Scots WWI poet remembered with plaque at former home
Charles Hamilton Sorley is known for his poem When You See Millions Of The Mouthless Dead.
He is one of the greatest but least known war poets.
Charles Hamilton Sorley was born in Aberdeen and died at the Battle of Loos at just 20 years of age.
Almost 40 poems were discovered in his kit bag and published after his death.
His most famous, When You See Millions Of The Mouthless Dead, is regarded as one of the finest poems of the First World War.
But while many known the poetry of Wilfred Owen and Siegfried Sassoon, Sorley's poems are less well known.
As Scotland prepares to remember, he's being honoured in his home city where a plaque has been unveiled in the house where he grew up .
"It adds to the sadness of it that a poem is tucked away, that creativity, that innovation, that yearning for life lost before his 21st birthday."Neil McLennan, University of Aberdeen
Neil McLennan of the University of Aberdeen says Sorley's pieces are powerful and poignant.
"Perhaps the most powerful piece is When You See Millions Of The Mouthless Dead which was found in his kit bag," he explains.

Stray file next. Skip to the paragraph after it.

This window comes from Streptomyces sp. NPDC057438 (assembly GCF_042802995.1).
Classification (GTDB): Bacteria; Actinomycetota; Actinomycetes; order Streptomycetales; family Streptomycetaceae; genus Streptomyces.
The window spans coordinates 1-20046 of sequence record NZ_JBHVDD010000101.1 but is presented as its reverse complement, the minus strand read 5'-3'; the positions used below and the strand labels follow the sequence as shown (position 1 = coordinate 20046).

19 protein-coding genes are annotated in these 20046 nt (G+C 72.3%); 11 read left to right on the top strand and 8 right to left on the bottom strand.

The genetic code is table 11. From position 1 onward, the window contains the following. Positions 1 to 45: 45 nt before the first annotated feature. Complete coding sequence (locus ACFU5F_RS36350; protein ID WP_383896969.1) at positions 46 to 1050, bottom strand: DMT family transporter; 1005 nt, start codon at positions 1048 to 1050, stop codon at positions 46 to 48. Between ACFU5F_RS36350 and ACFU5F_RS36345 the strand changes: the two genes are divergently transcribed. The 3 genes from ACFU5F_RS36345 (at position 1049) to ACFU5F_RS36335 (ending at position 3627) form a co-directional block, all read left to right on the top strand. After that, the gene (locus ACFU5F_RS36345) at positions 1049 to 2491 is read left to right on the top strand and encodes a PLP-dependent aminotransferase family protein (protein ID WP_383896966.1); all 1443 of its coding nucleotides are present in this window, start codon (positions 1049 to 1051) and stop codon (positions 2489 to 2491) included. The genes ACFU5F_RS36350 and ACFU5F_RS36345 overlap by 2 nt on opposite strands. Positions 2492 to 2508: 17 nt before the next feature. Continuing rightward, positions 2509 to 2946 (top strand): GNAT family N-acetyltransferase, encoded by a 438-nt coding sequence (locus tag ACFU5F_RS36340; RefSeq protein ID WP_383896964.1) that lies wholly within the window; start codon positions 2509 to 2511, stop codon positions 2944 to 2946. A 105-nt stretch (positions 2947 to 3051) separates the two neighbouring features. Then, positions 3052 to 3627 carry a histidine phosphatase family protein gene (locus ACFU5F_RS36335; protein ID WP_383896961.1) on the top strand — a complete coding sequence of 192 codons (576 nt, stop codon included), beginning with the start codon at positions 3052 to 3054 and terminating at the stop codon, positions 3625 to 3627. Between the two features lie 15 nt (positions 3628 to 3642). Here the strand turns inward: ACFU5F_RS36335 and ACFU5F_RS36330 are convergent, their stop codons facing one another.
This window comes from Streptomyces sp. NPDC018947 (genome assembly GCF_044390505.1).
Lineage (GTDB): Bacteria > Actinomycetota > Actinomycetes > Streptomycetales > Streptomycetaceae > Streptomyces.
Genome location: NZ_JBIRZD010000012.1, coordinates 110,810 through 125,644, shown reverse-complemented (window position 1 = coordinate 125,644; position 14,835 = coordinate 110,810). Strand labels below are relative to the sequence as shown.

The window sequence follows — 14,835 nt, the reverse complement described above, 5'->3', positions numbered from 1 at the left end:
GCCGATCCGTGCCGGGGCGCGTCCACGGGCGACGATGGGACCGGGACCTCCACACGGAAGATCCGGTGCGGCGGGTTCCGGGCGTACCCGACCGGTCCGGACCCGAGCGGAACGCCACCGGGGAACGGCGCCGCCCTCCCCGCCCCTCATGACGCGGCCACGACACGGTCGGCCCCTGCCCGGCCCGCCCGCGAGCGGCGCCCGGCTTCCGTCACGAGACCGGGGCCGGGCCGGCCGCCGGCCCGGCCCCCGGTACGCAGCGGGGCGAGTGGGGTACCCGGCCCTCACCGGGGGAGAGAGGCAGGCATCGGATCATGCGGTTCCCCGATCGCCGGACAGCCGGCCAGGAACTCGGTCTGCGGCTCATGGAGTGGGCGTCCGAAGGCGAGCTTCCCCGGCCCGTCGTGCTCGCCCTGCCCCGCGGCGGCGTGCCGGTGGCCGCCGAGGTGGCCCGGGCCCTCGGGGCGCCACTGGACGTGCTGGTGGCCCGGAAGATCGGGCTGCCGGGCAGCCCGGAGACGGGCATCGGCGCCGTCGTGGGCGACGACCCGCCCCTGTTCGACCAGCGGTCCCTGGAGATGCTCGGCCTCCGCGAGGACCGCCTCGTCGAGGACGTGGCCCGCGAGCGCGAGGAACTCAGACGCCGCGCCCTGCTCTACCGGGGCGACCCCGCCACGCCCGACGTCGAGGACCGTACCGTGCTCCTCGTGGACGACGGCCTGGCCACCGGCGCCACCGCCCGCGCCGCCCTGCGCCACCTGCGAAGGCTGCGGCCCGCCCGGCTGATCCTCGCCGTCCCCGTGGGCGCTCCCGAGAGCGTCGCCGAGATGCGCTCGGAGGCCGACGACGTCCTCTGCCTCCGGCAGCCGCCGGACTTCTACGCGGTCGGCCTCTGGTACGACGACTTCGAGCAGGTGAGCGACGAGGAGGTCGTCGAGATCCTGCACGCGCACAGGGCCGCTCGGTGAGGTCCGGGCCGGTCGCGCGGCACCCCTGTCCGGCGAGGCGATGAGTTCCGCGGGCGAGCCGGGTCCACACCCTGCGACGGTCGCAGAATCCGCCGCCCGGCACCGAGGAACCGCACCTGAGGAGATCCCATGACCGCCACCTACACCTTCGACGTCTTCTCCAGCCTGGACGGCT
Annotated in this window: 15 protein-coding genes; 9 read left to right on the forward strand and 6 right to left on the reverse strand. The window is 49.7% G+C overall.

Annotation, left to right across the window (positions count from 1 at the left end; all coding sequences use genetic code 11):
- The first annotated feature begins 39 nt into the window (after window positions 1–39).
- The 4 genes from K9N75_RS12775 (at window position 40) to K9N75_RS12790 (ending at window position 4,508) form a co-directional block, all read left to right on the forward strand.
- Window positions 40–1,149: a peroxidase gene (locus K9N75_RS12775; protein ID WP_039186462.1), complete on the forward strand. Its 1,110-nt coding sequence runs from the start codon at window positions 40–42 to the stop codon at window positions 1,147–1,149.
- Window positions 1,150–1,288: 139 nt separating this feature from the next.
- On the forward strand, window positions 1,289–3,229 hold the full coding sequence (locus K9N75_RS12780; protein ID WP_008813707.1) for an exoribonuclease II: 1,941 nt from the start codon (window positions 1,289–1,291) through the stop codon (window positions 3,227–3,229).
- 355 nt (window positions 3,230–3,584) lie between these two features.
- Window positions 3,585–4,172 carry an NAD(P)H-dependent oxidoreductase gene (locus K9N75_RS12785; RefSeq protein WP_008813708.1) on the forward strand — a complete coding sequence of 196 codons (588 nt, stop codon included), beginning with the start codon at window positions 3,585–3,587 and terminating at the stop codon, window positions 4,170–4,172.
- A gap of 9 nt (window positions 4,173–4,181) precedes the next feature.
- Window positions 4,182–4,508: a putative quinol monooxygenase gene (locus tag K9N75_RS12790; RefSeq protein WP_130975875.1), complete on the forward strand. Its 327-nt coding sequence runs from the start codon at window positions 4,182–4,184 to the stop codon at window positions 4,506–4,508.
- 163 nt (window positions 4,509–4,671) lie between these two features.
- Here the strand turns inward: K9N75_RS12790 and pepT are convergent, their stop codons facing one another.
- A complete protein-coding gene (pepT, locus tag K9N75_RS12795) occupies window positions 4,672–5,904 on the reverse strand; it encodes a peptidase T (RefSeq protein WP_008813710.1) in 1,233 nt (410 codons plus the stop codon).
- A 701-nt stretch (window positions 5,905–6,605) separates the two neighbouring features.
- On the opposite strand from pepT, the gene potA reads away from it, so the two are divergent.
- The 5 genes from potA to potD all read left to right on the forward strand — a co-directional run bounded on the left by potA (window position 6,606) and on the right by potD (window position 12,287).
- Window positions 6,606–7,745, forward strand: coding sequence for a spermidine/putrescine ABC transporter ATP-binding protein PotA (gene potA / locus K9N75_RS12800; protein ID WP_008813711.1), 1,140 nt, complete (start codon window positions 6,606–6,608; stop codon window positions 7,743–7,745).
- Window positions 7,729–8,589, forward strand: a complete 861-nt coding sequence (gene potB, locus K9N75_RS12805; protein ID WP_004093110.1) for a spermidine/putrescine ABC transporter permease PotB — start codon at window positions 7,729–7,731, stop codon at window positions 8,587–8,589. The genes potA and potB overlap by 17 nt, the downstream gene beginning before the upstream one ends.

"It adds to the sadness of it that a poem is tucked away, that creativity, that innovation, that yearning for life lost before his 21st birthday."
To mark the centenary of the end of WWI, a theatrical tribute in his birthplace hopes to attract the lost poet a new audience
Using his letters and poems, the Scottish premiere of the West End production It Is Easy To Be Dead tells the moving story of his life.
Producer Breon Rydell says he was determined that the life and work of Sorley should not be forgotten.
"I think just the responsibility of bringing recognition culturally to this young man was very, very important for me, very important for Scotland to know him," he says.
"It's very important for Scotland to know he was a hero, that he spoke truth to power and his voice connects and resonates with people today and we need voices like that today."